malloc and other routines inside of a kernels directive?

I have tried the following test program to determine whether it was safe to use things like malloc(3) inside of a kernels directive.

#include <stdio.h>
#include <stdlib.h>

#define SIZE 100000000

int main(int argc, char *argv[])
{
	double result = 0;
	
	int *restrict iota = malloc(SIZE*sizeof(int));
	
#pragma acc kernels
{
	for (int i = 0; i < SIZE; i++) {
		iota[i] = i;
	}
	
	int *restrict mask = malloc(SIZE*sizeof(int));
	
	for (int i = 0; i < SIZE; i++) {
		if ((0==iota[i]%3)||(0==iota[i]%5)) {
			mask[i] = 1;
		} else {
			mask[i] = 0;
		}
	}
	
	for (int i = 0; i < SIZE; i++) {
		if (mask[i]) result += iota[i];
	}
}

	printf("%lf\n", result);
	
	return 0;
}

It compiles fine, but when I execute the file, I get the following error:

call to cuMemcpyDtoHAsync returned error 715: Illegal instruction

Are things like this not possible? Are they discouraged? I have code that I want to take advantage of using kernels, but it has various book keeping that occurs like malloc between loops, I’d like the compiler to be smart about how it handles those things.

Are things like this not possible?

It’s possible to call malloc from device code.

Are they discouraged?

I generally discourage using malloc since there is a high execution cost plus the amount of heap space on the device is limited to 8MB (unless you call cudaDeviceSetLimit to raise this size). See:

http://docs.nvidia.com/cuda/cuda-c-programming-guide/index.html#heap-memory-allocation

For your code, there are a couple issues.

First, you’re using “kernels”. With kernels, the compiler will attempt to create multiple compute kernels from each of the for loops. Sequential code, such as your call to malloc, get called from sequential kernels. Since the malloc’d memory is not global, it can’t be used across multiple kernel invocations. Hence the allocated memory from “mask” can’t be used in the second and third “for” loop.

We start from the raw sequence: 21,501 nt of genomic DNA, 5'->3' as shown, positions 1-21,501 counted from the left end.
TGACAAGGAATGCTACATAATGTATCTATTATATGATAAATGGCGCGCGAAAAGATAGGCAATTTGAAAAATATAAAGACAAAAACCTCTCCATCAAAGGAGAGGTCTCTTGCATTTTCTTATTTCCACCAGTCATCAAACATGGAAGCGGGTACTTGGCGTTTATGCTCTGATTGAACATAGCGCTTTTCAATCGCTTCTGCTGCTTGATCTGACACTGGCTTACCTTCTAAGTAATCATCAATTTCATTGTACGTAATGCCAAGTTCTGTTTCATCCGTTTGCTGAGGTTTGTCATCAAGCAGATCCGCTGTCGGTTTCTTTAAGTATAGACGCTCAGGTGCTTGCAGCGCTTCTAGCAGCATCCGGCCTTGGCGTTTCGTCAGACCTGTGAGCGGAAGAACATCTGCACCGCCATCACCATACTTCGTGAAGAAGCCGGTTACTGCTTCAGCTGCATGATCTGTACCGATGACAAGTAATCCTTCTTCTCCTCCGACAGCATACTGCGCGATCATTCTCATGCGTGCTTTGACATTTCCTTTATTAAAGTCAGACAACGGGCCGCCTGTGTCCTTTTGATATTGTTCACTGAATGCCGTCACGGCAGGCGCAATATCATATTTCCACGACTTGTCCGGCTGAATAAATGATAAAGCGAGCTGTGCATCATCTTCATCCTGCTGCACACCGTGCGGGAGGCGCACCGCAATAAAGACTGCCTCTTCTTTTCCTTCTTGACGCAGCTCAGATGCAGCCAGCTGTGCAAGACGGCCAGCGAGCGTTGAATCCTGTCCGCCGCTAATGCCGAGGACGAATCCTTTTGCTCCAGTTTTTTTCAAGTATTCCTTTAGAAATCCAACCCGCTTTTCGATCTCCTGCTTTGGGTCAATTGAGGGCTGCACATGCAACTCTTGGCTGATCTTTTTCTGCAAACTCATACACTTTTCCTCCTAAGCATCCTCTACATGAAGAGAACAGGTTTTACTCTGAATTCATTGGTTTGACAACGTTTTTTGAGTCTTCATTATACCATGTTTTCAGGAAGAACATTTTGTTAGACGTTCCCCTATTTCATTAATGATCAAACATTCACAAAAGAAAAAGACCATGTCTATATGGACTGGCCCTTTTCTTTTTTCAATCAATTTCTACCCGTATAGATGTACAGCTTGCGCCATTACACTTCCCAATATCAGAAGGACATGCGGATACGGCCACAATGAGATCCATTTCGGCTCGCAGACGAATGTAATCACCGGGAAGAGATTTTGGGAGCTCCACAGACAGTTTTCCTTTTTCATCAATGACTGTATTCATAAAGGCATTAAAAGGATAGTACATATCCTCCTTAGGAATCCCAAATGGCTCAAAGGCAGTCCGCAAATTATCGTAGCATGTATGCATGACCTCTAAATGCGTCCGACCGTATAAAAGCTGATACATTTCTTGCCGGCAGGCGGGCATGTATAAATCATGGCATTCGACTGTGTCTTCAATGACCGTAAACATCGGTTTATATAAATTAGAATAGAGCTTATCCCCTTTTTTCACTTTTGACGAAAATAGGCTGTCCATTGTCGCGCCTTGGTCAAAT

To fix, use the “parallel” construct instead. This will create a single kernel launch. The caveat being you can only launch a single gang and thus will limit the amount of parallelism, and hence performance, you can achieve.

The second issue, is that you’re allocating more than 8MB so going beyond the device heap size. You’ll need to reduce “SIZE”.

Note that in this case, it really doesn’t make sense to malloc “mask” on the device and you should make it global. Limit your use of device malloc to small arrays private to a gang or vector.

% cat test.c
#include <stdio.h>
#include <stdlib.h>

//#define SIZE 100000000
#define SIZE   1000000

int main(int argc, char *argv[])
{
   double result = 0;

   int *restrict iota = malloc(SIZE*sizeof(int));

#pragma acc parallel num_gangs(1)
{
  #pragma acc loop vector
   for (long i = 0; i < SIZE; i++) {
      iota[i] = i;
   }

  int * restrict mask = malloc(SIZE*sizeof(int));

  #pragma acc loop vector
   for (long i = 0; i < SIZE; i++) {
      if ((0==iota[i]%3)||(0==iota[i]%5)) {
         mask[i] = 1;
      } else {
         mask[i] = 0;
      }
   }

  #pragma acc loop vector
   for (long i = 0; i < SIZE; i++) {
      if (mask[i]) result += iota[i];
   }
   free(mask);
}

   free(iota);
   printf("%lf\n", result);

   return 0;
}
% pgcc -acc -Minfo=accel test.c ; a.out
main:
     13, Accelerator kernel generated
         Generating Tesla code
         16, #pragma acc loop vector(128) /* threadIdx.x */
         23, #pragma acc loop vector(128) /* threadIdx.x */
         32, #pragma acc loop vector(128) /* threadIdx.x */
         33, Sum reduction generated for result
     13, Generating copyout(iota[:1000000])
     16, Loop is parallelizable
     23, Loop is parallelizable
     32, Loop is parallelizable
233333166668.000000

Hope this helps,
Mat